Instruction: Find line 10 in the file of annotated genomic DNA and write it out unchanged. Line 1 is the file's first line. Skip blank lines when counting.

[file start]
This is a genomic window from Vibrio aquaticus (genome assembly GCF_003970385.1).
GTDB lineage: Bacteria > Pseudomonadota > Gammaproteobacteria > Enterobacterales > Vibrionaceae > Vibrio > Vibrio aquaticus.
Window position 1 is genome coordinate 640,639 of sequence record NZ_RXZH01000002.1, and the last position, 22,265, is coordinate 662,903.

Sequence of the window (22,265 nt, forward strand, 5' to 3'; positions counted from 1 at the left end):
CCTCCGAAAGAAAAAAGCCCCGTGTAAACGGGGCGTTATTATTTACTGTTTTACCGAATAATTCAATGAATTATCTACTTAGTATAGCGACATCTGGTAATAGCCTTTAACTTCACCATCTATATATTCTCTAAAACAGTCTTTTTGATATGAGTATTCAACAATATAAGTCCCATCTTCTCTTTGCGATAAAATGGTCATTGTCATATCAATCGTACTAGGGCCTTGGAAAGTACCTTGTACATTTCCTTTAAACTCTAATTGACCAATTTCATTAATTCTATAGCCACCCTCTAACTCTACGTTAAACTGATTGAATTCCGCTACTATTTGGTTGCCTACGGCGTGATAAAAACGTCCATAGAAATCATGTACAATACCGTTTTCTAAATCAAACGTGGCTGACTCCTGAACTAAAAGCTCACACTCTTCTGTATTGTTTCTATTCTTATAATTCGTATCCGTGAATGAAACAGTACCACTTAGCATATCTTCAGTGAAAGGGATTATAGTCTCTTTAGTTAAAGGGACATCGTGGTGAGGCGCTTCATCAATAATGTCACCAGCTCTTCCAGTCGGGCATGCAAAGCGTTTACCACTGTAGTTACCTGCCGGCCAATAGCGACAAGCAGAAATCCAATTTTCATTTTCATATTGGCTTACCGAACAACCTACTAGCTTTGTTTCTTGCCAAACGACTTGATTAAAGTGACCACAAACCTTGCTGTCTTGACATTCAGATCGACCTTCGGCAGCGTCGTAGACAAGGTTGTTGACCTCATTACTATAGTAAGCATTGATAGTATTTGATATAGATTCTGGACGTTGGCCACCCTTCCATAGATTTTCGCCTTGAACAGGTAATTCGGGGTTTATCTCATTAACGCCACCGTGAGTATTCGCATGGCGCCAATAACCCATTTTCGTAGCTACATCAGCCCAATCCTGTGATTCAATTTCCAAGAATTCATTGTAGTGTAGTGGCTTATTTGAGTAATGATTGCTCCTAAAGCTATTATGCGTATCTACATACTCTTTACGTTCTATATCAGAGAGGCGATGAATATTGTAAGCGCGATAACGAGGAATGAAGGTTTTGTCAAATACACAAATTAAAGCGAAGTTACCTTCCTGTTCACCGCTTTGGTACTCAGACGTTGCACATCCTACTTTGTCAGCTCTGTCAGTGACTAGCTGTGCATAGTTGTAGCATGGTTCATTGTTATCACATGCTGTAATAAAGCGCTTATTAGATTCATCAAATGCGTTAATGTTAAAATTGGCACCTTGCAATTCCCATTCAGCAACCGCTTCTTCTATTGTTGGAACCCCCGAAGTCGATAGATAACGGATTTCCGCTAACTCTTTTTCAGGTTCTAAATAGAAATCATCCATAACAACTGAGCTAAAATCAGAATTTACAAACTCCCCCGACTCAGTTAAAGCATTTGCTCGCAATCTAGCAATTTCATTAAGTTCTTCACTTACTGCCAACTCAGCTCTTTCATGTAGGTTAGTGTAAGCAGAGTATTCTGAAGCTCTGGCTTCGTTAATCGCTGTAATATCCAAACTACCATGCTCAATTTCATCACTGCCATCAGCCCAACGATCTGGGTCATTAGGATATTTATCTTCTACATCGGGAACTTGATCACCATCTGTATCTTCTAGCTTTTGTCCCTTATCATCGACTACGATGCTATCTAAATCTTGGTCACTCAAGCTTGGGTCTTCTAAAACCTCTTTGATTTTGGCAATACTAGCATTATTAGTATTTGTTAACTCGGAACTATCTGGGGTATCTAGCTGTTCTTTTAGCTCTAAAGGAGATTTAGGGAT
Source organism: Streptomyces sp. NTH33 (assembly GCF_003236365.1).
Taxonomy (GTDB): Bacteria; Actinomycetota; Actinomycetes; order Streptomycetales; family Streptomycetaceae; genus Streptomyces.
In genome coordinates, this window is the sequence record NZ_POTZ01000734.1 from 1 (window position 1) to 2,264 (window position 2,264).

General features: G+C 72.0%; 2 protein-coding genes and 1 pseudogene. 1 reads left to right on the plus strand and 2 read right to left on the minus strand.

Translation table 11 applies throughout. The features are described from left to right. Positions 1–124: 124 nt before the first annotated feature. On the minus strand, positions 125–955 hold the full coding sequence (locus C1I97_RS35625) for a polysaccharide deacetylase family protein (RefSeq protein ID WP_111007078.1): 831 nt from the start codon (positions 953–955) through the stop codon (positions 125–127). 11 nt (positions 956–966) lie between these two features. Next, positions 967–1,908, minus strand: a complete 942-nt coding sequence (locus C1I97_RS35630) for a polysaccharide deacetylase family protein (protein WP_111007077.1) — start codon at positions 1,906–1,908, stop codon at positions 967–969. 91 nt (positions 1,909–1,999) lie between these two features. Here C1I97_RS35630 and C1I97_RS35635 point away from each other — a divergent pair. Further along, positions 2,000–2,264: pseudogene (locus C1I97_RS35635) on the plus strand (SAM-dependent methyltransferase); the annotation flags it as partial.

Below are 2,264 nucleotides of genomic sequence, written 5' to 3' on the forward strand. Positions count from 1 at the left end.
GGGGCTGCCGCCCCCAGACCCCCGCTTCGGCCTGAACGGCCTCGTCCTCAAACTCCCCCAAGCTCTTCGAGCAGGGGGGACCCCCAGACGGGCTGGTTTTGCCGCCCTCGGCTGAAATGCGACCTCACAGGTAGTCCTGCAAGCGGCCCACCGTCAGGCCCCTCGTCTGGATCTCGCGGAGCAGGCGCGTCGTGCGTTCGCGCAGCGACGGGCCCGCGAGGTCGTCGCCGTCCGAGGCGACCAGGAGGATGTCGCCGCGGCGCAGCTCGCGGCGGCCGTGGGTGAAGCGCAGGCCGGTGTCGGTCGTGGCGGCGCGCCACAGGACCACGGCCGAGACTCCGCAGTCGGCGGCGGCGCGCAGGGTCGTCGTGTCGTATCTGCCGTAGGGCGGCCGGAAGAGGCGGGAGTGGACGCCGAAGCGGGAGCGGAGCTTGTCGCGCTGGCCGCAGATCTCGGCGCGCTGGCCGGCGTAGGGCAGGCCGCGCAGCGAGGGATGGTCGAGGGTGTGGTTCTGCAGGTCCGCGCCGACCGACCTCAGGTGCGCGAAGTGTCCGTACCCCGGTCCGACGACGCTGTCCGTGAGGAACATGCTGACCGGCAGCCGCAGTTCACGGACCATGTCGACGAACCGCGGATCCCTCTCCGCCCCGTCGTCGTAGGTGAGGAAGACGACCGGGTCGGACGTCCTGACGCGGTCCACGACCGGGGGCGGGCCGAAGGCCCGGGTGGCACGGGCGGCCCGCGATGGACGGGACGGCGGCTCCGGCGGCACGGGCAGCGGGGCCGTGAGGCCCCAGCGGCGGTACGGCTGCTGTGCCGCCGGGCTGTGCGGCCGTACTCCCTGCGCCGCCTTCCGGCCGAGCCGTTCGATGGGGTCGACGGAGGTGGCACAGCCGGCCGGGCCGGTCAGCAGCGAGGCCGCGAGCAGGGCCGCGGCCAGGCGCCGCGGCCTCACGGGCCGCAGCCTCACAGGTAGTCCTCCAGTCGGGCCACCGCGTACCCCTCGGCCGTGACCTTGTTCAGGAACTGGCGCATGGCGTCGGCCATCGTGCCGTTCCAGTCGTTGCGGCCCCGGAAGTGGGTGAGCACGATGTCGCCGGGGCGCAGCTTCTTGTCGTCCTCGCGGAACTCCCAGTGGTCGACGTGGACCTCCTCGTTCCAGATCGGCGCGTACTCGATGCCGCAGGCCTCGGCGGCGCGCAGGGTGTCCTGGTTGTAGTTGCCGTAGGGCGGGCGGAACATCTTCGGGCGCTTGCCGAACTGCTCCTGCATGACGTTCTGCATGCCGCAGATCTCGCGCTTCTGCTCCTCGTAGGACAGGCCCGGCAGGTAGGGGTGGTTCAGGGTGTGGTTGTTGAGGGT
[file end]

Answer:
Translation table 11 applies throughout. The features are described from left to right. Positions 1–124: 124 nt before the first annotated feature. On the minus strand, positions 125–955 hold the full coding sequence (locus C1I97_RS35625) for a polysaccharide deacetylase family protein (RefSeq protein ID WP_111007078.1): 831 nt from the start codon (positions 953–955) through the stop codon (positions 125–127). 11 nt (positions 956–966) lie between these two features. Next, positions 967–1,908, minus strand: a complete 942-nt coding sequence (locus C1I97_RS35630) for a polysaccharide deacetylase family protein (protein WP_111007077.1) — start codon at positions 1,906–1,908, stop codon at positions 967–969. 91 nt (positions 1,909–1,999) lie between these two features. Here C1I97_RS35630 and C1I97_RS35635 point away from each other — a divergent pair. Further along, positions 2,000–2,264: pseudogene (locus C1I97_RS35635) on the plus strand (SAM-dependent methyltransferase); the annotation flags it as partial.